Plow drivers on strike in snowy northeastern Minnesota

DULUTH, Minn. (AP) — Union snowplow drivers went on strike in northeastern Minnesota where a winter weather advisory was posted as snow moved into the region.

Teamsters Local 320 official Brian Aldes said the strike in St. Louis County began Wednesday. Union members voted overwhelmingly Saturday to reject the county’s final contract offer, citing issues over healthcare and accrued sick leave.

“These hardworking employees make a daily commitment to drive into blizzard conditions when most folks avoid inclement weather,” Erik Skoog, the union’s chief negotiator said in a Facebook post. “These employees spend nights, holidays, and weekends clearing roads in dangerous conditions and will not continue to be second class employees.”

County officials have a contingency plan to keep roads plowed. Public works supervisors and staff in other departments are qualified and licensed to operate the snowplows, according to county spokeswoman Dana Kazel.

“Public safety is our top priority and we will get the roads plowed, but it’s a smaller workforce so (residents) will have to be patient,” Kazel said.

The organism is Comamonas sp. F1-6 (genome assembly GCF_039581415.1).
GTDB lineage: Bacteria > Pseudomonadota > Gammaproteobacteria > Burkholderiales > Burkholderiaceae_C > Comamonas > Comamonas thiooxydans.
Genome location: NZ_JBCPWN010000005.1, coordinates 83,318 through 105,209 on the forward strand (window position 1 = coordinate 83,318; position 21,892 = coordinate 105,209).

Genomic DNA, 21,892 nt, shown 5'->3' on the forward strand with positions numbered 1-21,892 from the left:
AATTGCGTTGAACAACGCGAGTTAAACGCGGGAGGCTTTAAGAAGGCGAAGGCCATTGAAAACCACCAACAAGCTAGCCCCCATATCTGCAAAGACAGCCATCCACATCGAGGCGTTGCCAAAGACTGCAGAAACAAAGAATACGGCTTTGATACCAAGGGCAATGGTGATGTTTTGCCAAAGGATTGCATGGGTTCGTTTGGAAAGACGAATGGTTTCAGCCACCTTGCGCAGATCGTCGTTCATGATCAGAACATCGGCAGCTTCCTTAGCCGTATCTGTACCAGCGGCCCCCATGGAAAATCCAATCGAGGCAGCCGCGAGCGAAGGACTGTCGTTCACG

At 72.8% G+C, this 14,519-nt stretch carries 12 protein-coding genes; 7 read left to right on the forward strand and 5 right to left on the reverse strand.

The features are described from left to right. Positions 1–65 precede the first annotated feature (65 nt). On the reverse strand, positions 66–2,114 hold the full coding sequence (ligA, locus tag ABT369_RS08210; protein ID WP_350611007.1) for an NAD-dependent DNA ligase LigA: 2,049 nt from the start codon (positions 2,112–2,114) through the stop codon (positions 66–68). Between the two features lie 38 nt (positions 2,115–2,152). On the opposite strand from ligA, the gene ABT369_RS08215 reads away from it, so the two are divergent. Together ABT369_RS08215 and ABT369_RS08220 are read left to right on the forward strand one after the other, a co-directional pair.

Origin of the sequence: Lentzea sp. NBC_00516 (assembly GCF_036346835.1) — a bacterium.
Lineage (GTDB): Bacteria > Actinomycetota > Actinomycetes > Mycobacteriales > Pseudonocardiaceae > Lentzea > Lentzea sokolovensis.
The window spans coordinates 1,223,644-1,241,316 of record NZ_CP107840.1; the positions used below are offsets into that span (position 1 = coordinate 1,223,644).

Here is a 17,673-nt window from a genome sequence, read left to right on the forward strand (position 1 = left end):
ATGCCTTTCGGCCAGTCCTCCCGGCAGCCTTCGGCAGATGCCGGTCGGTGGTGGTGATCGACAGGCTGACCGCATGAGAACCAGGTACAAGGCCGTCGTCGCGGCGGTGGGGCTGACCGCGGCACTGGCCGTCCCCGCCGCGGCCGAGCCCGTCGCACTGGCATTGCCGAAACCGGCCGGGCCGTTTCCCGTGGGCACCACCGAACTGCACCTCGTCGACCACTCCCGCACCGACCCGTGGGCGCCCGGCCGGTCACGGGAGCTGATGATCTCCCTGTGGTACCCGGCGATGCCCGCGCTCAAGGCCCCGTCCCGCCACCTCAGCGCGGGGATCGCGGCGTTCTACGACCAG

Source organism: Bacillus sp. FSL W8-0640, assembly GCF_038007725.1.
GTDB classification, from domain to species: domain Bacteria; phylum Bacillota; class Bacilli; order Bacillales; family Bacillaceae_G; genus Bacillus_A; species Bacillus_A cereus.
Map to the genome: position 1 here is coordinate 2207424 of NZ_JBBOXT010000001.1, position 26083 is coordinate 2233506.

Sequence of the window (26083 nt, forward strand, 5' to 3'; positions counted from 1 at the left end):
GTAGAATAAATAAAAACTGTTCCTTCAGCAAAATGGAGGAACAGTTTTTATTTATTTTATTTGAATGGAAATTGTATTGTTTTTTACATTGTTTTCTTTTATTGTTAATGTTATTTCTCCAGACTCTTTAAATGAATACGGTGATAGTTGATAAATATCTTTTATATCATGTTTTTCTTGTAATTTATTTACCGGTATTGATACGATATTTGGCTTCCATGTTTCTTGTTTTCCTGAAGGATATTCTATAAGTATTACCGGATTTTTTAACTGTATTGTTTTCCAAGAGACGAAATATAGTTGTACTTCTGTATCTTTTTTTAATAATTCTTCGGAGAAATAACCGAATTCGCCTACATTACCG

Public Works supervisors and other licensed and qualified staff from other divisions and departments were driving the plows after union members went on strike, the county said.

“We hoped this action could have been avoided,” County Administrator Kevin Gray said in a statement. “Nevertheless, snow is falling and public safety remains our top priority, so we have implemented our contingency plans to plow the roads.”

St. Louis County’s Public Works Department plows more than 3,000 miles (4,800 kilometers) of roads.

The National Weather Service says a couple of inches of snow have fallen in parts of the county Wednesday. But a system bringing more than 6 inches (15.2 centimeters) of snow and up to 10 inches (25.4 centimeters) along Lake Superior is expected to move in Friday.